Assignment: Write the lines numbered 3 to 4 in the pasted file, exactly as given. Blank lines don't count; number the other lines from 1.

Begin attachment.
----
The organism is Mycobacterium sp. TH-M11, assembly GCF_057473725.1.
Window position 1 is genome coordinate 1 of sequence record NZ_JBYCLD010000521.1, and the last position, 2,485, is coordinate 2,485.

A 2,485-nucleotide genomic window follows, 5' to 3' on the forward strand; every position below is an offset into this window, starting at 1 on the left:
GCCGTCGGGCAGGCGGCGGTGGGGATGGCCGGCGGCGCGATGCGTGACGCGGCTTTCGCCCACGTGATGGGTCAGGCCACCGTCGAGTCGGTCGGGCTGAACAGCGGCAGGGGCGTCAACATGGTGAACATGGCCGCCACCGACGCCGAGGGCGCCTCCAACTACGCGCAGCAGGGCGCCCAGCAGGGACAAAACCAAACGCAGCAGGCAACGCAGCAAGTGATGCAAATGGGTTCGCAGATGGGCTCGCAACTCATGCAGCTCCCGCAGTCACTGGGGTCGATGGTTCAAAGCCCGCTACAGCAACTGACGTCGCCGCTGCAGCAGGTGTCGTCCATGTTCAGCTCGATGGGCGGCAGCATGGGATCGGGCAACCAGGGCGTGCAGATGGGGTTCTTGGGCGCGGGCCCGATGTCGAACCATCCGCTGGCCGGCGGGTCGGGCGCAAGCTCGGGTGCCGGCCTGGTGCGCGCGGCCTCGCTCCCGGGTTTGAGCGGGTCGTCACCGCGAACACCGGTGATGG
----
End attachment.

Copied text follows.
A 2,485-nucleotide genomic window follows, 5' to 3' on the forward strand; every position below is an offset into this window, starting at 1 on the left:
GCCGTCGGGCAGGCGGCGGTGGGGATGGCCGGCGGCGCGATGCGTGACGCGGCTTTCGCCCACGTGATGGGTCAGGCCACCGTCGAGTCGGTCGGGCTGAACAGCGGCAGGGGCGTCAACATGGTGAACATGGCCGCCACCGACGCCGAGGGCGCCTCCAACTACGCGCAGCAGGGCGCCCAGCAGGGACAAAACCAAACGCAGCAGGCAACGCAGCAAGTGATGCAAATGGGTTCGCAGATGGGCTCGCAACTCATGCAGCTCCCGCAGTCACTGGGGTCGATGGTTCAAAGCCCGCTACAGCAACTGACGTCGCCGCTGCAGCAGGTGTCGTCCATGTTCAGCTCGATGGGCGGCAGCATGGGATCGGGCAACCAGGGCGTGCAGATGGGGTTCTTGGGCGCGGGCCCGATGTCGAACCATCCGCTGGCCGGCGGGTCGGGCGCAAGCTCGGGTGCCGGCCTGGTGCGCGCGGCCTCGCTCCCGGGTTTGAGCGGGTCGTCACCGCGAACACCGGTGATGG